Lies, damned lies, and … statistics

Note: this is the fourth part of our review of the paper “Bayesian reasoning in science” by Colin Howson and Peter Urbach. (The fifth and final installment of our review shall appear on 28 June.)

Let us return to Howson and Urbach’s Bayesian paper today. After presenting Bayes’s rule and the Bayesian approach to truth on pp. 371-372 of their paper (see our Bayesian blog posts of 25-26 June for reference), Howson and Urbach concede that the Bayesian approach to truth “has been widely criticized because it is based on personal, hence subjective, probabilities [cf. the problem of priors we talked about in our post of 26 June titled “Beliefs are like gambles”]. Scientific inference, critics say, should be perfectly objective.” Howson and Urbach thus spend the rest of their paper comparing and contrasting the Bayesian approach to truth with its leading challenger, what they refer to as the “classical statistical inference” model, an alternative approach to truth associated with the work of such giants as R. A. Fisher, Jerzy Neyman, and Egon Pearson (all of whom Howson & Urbach lump together as “classical statisticians”).

In brief, Howson and Urbach begin the second part of their paper by noting that the “classical” or non-Bayesian approach to truth “has two principal parts, the first relating to the testing of hypothesis (using significance tests) and the second to estimating the values of unknown parameters.” (In this post, we shall focus on Howson and Urbach’s critique of Fisherian hypothesis testing and the related idea of “significance”.) The authors then take a simple example to illustrate the Fisherian approach: an experimenter tossing a coin 20 times and counting the number of times the coin lands “heads” in order to test whether the coin is fair or not. “There are 21 possibilities,” they write, “ranging from no heads and 20 tails to 20 heads and no tails.” But how does the experimenter in this simple example know whether the coin is fair, i.e. how does he actually “test” his hypothesis in this case? If he is a Fisherian, he must perform a secondary “significance test”; that is, he must now proceed to “test” his results from the 20 previous coin tosses (though not the coin itself).

You will find the splendid details of Howson and Urbach’s critique of significance testing on pp. 372-373 of their paper, but their main point, as we understand it, is this: whether the experimenter’s coin-toss results in the example above are “significant” in a statistical sense at some predetermined level (such as 0.05) tells us nothing about the actual coin being tested! Why? Because a significance test is not a direct test of truth; it is simply a secondary or subsidiary test of one’s experimental data. (By way of analogy, consider the difference between a historical or legal investigation into the actual contents of a document versus an investigation of the way in which that document was made.) There is thus no necessary or logical relation between the “significance” of a given statistical test and the truth of the hypothesis being tested.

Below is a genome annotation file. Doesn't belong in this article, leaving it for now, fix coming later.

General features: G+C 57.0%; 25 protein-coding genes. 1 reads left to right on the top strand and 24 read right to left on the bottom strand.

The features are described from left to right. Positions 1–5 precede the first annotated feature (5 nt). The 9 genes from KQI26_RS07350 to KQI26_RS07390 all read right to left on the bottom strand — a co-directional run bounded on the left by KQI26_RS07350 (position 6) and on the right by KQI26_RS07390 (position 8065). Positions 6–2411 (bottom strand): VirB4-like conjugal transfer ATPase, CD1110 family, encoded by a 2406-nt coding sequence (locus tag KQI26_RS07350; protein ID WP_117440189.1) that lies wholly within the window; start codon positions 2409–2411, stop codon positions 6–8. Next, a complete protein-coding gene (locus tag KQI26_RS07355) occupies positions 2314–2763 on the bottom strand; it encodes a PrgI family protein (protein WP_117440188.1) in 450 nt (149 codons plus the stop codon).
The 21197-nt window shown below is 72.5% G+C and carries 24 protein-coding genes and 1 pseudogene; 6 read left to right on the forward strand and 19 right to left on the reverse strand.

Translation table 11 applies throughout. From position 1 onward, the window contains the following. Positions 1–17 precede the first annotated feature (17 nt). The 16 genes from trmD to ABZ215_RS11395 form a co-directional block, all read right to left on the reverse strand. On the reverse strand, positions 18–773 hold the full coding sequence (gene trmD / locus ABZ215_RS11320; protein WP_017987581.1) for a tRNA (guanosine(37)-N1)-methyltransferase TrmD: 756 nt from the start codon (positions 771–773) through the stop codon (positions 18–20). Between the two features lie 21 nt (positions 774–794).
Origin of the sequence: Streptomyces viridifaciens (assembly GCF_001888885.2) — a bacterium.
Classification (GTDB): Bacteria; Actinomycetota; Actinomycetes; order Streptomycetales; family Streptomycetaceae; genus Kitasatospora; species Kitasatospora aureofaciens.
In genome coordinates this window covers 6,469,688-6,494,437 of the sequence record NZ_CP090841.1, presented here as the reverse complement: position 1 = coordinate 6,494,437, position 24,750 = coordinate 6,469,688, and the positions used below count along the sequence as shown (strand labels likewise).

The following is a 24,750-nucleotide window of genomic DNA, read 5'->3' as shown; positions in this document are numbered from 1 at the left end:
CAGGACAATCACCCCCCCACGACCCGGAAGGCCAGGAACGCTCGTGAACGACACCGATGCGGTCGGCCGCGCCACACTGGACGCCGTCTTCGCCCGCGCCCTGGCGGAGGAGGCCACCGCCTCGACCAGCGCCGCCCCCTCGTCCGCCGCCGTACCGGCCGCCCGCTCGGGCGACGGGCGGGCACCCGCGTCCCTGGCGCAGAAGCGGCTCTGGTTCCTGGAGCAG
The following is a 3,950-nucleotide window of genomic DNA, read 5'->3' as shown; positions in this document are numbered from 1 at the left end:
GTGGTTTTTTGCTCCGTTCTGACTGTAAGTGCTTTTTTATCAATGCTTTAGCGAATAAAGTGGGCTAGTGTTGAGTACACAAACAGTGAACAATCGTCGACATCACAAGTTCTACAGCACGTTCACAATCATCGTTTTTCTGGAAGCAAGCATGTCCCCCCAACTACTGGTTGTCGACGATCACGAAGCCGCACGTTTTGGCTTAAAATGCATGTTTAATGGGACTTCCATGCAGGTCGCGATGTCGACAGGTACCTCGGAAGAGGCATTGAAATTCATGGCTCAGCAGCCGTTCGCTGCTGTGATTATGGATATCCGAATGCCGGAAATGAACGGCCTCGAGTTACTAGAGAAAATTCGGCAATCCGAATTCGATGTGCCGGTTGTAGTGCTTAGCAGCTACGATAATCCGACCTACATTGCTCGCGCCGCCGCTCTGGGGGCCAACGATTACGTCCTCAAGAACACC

Worse yet, Howson and Urbach note that significance results are easy to manipulate and are super-sensitive to experimental design. In particular, they present this additional critique of significance testing on p. 373 of their paper — the stopping-rule problem:

In our earlier example, it was assumed … that because the coin was tossed 20 times, all of the possible outcomes would exhibit [some combination of] 20 heads and/or tails. But these are the possible outcomes only if the experimenter has a premeditated plan to throw the coin 20 times. Had the plan been to stop the experiment when, say six heads appeared, he could have got just the result he did, but with a different list of unrealized, possible outcomes.

So what? Here’s what:

Because significance is calculated by reference to these [unrealized, possible] outcomes, a result could be significant if the experimenter had had one plan (or stopping rule in mind), but not significant if it was another.

In short, in the eloquent words of Howson and Urbach: “This dependence of significance tests … on the subjective, possibly unconscious intentions of the experimenter is an astonishing thing to discover at the heart of supposedly objective methodologies. It is also a most inappropriate thing to find any methodology, for the plausibility, or cognitive value, of a hypothesis … should not depend on the experimenter’s mind.” (Ouch!)

But hold on in a minute … what about the problem of subjective priors (which we noted in our post “Beliefs are like gambles” below)? Does the subjective Bayesian approach to truth fare any better than standard Fisherian methods? Stay tuned …

About F. E. Guerra-Pujol

When I’m not blogging, I am a business law professor at the University of Central Florida.
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